|Organizations must give equal opportunity, discuss broad range election topics, moderated by an independent nonpartisan panel or moderator.
-President E invites all 3 of the Candidates to speak to Organization. President E does not comment on credentials or preference for a candidate.
|Organization invites Candidates to 2 different events that are vastly different, topics are narrowed to fit Organization’s political leanings, moderators are biased during event.
-Minister F invites Candidate X, but no other candidate, to speak to the congregation during services. Candidate X speaks about his campaign. Candidate X’s comments are attributed to the Church and therefore prohibited.
|Organization invites Candidate to speak because (i) currently or formerly holds a public office, (ii) considered an expert in her or his field, (iii) has lead a distinguishing career.
-President P of a historical society recognizes current Lieutenant Governor Y (a candidate in the upcoming election) at a meeting.
|Organization invites Candidate to speak because of (i)-(iii) but campaigns during event or is chosen solely for reasons related to candidacy.
-Mayor G is invited to a symphony in the park. Symphony director endorses Mayor G due to the mayor’s past support.
|Organization’s business activities must be available on an equal basis or charges candidates the usual rates.
-Museum K generally rents its event hall to the public on a first come, first served basis. Candidate P rents the hall for the standard fee and is treated as a normal customer.
|Organization provides only one candidate the benefits of its business activities.
-Theater L has never rented its mailing list and has previously declined other candidates who requested to rent the list. Theater L rents the list at a market rate to the Candidate Q because he supports increased funding for the arts.
|Organization follows the same rules for its website as if it were written material, oral statements, or broadcasts.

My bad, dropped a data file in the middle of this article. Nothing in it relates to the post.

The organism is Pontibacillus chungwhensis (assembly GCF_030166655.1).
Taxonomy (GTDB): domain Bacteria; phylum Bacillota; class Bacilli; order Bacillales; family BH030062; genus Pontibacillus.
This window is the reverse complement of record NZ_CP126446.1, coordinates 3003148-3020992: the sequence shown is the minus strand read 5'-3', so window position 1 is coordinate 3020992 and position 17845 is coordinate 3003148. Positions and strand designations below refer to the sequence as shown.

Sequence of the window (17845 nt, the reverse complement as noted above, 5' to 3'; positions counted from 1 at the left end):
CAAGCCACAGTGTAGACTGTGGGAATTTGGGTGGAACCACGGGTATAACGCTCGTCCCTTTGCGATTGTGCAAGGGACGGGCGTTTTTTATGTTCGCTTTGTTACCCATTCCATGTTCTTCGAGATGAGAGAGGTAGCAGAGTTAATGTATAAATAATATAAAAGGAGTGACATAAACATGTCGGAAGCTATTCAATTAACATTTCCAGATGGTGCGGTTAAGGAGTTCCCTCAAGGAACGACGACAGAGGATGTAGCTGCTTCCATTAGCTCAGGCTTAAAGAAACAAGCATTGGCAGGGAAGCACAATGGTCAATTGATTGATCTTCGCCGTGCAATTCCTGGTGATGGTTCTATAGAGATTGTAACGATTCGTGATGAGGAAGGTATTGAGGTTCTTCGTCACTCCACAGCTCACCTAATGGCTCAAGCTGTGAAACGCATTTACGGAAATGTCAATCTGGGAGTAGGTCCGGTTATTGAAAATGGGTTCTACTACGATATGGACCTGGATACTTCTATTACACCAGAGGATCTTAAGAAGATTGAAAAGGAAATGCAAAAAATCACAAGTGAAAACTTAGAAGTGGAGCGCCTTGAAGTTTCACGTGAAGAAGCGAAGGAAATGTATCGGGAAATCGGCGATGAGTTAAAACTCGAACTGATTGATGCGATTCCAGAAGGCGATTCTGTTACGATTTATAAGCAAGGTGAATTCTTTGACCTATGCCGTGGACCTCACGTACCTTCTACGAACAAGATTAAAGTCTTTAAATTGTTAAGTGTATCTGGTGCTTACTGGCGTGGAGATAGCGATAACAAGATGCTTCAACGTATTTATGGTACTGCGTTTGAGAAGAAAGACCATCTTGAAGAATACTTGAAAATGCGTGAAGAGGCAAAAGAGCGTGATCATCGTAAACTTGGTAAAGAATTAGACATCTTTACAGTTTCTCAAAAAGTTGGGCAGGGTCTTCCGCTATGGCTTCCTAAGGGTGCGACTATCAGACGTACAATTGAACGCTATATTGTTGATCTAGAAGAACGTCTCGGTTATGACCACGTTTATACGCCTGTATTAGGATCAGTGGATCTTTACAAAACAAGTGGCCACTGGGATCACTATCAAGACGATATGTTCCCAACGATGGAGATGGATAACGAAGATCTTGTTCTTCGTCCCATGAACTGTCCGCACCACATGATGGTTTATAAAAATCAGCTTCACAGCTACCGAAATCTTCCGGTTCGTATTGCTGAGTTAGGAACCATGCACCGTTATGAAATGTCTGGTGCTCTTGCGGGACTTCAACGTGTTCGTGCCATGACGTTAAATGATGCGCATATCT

-Organization posts an unbiased, nonpartisan voter guide with links to all candidate’s websites for the purpose of educating voters.
|Organization links to political campaigns, does not have a purpose other than endorsement, and treats the website as if exempt from the IRS rules.
-Church P maintains a website with activities of its members. Member B is running for election. Church posts “Lend your support to B, your fellow parishioner, in Tuesday’s election for town council.”
Again, the above is a summarization of Rev. Rule. 2007-41 and it is important that as a tax-exempt organization that your organization does not participate or intervene, directly or indirectly, in any political campaign on behalf of or in opposition to any candidate for public office. Your organization’s involvement may put its tax-exempt status at risk.
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The article provided above is for general information purposes only and should not be relied on as specific legal advice. This article does not form an attorney-client relationship. If you have any questions about this article, please feel free to contact Tara M. Lukjan at email@example.com.